It looks like you're using an Ad Blocker.

Please white-list or disable in your ad-blocking tool.

Thank you.


Some features of ATS will be disabled while you continue to use an ad-blocker.


FDA approves trial of stem cells for autistic disorder

page: 1

log in


posted on Aug, 27 2012 @ 12:59 PM
Michael Chez, M.D. is medical director of Pediatric Neurology at Sutter Neuroscience Institute, Sacramento, California.

After noticing improvement in the symptoms of neurologic conditions following umbilical stem cells, he applied for a trial of umbilical stem cells in autistic disorder.

The FDA have approved this trial.

Detailed Description:

"This is a single-center, randomized, placebo-controlled, crossover outpatient study with 15 subjects receiving one infusion of autologous umbilical cord blood (AUCB) containing a minimum of 10 million total nucleated cells per kilogram (TNC/kg) and 15 subjects receiving an infusion of placebo (saline). After the 24-week follow-up testing is conducted, the groups will crossover so that patients who initially received AUCB will receive placebo and patients who received placebo at baseline will receive the cord blood. Both groups will be tested again 24-weeks after infusion. The neuropsychologist, PI, staff from Cord Blood Registry (CBR), and parents will be blinded as to the infusion sequence.

The duration of participation for each study subject is approximately 55 weeks. This includes one screening visit over a period of approximately 6 weeks, one visit for baseline testing, one day for infusion of TNC (minimum 10 million/kg) or saline placebo followed by 24 weeks of follow-up. A second baseline visit is conducted at week-24 with the second infusion of TNC or saline placebo occurring 5-7 days after. Twenty-four additional weeks of follow-up occur after the second infusion."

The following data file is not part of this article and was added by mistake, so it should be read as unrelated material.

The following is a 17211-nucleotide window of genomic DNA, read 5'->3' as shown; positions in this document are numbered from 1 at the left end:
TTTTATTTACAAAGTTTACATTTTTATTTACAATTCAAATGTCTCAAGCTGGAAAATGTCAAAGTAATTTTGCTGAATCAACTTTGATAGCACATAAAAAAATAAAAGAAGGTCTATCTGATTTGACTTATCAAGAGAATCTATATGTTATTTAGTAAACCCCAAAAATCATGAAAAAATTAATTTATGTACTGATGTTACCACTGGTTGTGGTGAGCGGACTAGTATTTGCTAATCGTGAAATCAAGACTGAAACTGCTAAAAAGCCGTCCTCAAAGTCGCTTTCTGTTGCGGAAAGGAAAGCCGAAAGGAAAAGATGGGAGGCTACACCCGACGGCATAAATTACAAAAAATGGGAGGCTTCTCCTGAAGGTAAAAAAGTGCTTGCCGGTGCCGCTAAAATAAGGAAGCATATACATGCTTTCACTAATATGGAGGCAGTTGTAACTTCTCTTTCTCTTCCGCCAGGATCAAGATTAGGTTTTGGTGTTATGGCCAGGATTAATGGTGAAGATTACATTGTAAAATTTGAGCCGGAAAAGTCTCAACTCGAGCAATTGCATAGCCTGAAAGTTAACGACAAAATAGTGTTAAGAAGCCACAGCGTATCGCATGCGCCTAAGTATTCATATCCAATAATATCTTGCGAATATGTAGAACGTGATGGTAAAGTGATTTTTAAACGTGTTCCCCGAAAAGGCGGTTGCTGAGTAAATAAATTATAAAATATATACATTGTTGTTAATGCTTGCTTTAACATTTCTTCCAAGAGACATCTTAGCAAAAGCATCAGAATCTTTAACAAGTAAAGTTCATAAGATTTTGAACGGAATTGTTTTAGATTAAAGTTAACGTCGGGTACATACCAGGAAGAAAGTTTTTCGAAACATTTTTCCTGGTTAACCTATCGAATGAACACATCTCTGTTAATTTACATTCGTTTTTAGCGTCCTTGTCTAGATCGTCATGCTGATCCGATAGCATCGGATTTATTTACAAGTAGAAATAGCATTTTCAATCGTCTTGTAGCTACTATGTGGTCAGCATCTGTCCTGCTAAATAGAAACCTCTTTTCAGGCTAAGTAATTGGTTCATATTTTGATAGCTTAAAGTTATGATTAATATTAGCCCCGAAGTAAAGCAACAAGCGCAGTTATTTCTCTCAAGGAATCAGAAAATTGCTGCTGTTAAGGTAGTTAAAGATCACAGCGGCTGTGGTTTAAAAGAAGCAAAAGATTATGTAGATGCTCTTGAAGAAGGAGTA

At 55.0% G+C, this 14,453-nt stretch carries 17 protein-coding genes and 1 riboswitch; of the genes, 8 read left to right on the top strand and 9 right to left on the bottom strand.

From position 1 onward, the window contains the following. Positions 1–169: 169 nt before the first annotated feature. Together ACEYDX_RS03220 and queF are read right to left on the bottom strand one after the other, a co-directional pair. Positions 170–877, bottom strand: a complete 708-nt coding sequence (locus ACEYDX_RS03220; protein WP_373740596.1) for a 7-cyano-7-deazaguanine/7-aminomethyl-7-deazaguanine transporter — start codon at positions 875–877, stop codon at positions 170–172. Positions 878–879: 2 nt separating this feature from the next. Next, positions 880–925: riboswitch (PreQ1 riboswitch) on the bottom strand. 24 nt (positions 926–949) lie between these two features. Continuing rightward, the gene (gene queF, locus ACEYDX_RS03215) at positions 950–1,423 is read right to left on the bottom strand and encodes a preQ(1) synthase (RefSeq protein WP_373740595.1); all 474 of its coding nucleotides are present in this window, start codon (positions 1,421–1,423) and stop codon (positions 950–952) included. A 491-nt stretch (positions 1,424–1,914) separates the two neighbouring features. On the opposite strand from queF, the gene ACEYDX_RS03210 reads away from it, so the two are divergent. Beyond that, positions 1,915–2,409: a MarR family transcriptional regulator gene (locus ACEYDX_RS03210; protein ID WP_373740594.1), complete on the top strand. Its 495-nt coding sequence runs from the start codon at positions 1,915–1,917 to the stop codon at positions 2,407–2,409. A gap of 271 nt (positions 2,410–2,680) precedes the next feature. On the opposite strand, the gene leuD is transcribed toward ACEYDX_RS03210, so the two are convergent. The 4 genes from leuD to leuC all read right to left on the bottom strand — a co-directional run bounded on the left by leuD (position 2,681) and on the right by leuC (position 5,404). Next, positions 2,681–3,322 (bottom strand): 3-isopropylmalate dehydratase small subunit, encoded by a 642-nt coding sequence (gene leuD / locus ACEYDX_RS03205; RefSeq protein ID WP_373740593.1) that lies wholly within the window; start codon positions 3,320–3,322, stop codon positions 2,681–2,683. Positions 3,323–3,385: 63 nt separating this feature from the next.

Inclusion and exclusion criteria are here:

Could be interesting.

posted on Aug, 27 2012 @ 01:05 PM
I worry that we don't know enough about Aspbergers (Autism) Disorder to apply this kind of "treatment" effectively yet. Research may show improvements in simulations but it is clear that autism is not a "black and white" kind of problem. It affects many different children, at different ages, to varying degrees. The world is not ready for this yet.

So, rather than trying to FIX the problem with the child, let us focus on fixing the problem in society and with the adults who are around these children. Early intervention and proper teaching tools are extremely effective in most cases of autistic children. This seems like a better approach than a scientific "cure" at this point.


log in